USS Moore (DE-240)
USS Moore (DE-240) was an Edsall-class destroyer escort built for the U.S. Navy during World War II. She served in the Atlantic Ocean the Pacific Ocean and provided destroyer escort protection against submarine and air attack for Navy vessels and convoys.
|Namesake:||Fred Kenneth Moore|
|Builder:||Brown Shipbuilding Houston, Texas|
|Laid down:||20 July 1942|
|Launched:||21 December 1942|
|Commissioned:||1 July 1943|
|Decommissioned:||30 June 1947|
|Struck:||1 August 1973|
|Fate:||Sunk as target off Virginia 13 June 1975|
|Class and type:||Edsall-class destroyer escort|
|Length:||306 feet (93.27 m)|
|Beam:||36.58 feet (11.15 m)|
|Draft:||10.42 full load feet (3.18 m)|
|Speed:||21 knots (39 km/h)|
|Complement:||8 officers, 201 enlisted|
She was named in honor of Fred Kenneth Moore of USS Arizona (BB-39) who was awarded the Navy Cross for his brave actions when, at Pearl Harbor on 7 December 1941, Seaman Moore remained at his station on antiaircraft gun No. 1 in spite of orders to take cover when the Japanese strafing became severe. With two other members of the gun crew, he assisted in keeping the gun in operation until he was killed by an explosion.
Moore (DE 240) was laid down 20 July 1942 at the Brown Shipbuilding Co., Houston, Texas; launched 20 December 1942; sponsored by Mrs. Fred Moore, mother of Seaman Fred K. Moore; and commissioned 1 July 1943, Lt. Comdr. H. P. Michiels in command.
World War II North Atlantic operations
Following shakedown off Bermuda, Moore steamed to Norfolk, Virginia, where she reported for duty with task force TF 63, then escorted merchant convoys, beginning 10 September 1943. Before the end of the year she had transited the Atlantic to North Africa twice. On 13 January 1944, she relieved USS Decker (DE-47) for a month of operations off the New England coast under Com Fleet Air Wing, Quonset Point, Rhode Island. In March, she sailed to Casco Bay, Maine, for abbreviated training exercises and then headed south to Norfolk where she joined task group TG 24.14 and sailed, on the 15th, in the screen of USS Tripoli (CVE-64) for antisubmarine patrol duty west of the Cape Verde Islands. A unit of the U.S. 4th Fleet for under 2 months, she returned to Norfolk, 27 April, and, in May, continued her patrols with Tripoli in the North Atlantic, from Bermuda to Argentia, Newfoundland, in TG 22.4.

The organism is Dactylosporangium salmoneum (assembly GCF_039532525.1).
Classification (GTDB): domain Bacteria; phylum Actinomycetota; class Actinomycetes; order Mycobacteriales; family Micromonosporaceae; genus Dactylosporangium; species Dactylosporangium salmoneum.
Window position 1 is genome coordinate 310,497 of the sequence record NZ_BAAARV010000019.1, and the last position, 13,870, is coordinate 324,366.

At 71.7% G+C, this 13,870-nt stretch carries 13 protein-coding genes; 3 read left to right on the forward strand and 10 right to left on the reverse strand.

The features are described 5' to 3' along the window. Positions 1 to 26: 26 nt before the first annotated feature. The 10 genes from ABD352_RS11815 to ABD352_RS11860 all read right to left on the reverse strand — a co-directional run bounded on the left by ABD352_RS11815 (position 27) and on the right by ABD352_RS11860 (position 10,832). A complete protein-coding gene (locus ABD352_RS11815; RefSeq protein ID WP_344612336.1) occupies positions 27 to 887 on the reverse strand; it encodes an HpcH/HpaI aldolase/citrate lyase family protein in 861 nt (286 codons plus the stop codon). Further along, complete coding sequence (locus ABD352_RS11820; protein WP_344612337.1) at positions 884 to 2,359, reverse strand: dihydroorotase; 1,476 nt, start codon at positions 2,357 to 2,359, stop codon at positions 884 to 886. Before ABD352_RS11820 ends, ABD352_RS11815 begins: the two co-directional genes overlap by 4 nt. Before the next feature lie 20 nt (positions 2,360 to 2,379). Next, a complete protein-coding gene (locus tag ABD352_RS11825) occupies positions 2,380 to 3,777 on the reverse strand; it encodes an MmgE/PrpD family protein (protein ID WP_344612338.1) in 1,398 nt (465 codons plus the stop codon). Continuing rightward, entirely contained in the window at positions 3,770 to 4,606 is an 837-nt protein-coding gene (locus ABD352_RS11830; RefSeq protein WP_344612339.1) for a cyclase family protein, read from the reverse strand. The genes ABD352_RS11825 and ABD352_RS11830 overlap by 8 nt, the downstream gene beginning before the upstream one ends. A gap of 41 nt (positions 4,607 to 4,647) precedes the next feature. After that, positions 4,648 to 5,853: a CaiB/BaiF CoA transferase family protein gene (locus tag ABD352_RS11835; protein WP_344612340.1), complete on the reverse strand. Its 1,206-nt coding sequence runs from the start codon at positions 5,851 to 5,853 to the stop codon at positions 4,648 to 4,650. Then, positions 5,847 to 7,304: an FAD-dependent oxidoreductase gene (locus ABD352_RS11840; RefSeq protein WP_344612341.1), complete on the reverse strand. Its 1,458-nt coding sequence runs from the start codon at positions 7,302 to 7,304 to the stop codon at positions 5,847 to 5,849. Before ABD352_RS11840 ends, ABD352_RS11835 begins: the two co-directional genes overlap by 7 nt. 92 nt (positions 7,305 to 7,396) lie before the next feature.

Detached for the month of July, she conducted coastal operations and escort work, and completed one escort run to Bermuda before resuming operations with TG 22.4, assigned this time to USS Core (CVE-13). For the remainder of the war in Europe she operated with Core, cruising along the east coast and in the western Atlantic from Cuba to Newfoundland.
Reassigned to the Pacific Fleet
On 11 May 1945, she put into Tompkinsville, shifting later to Brooklyn and then to Boston, Massachusetts, for overhaul preparatory to her reassignment to the Pacific Fleet. She got underway for the Pacific, with others of her division, CortDiv 7, for which she served as flagship, 24 June. On 4 August she arrived at Pearl Harbor, where, 10 days later, she received word of the Japanese agreement to Allied surrender terms. On the 20th, she resumed her westward voyage and arrived, on the 29th, at Saipan. There she reported to TF 94 for post war duty under Com Marianas area. Assigned to the Bonin Volcano area she anchored off western Iwo Jima, 3 September, and a few days later commenced air sea rescue operations with Fleet Air Wing 18.
Moore returned to the United States in late 1946 with orders to report to the Atlantic Reserve Fleet for inactivation. That work, begun in January 1947, was completed 30 June, when Moore decommissioned and joined the 16th Fleet. Berthed originally at Green Cove Springs, Florida, she was later transferred to the Norfolk Reserve Group. She was struck from the Navy list on 1 August 1973 and sunk as a target off Virginia, 13 June 1975.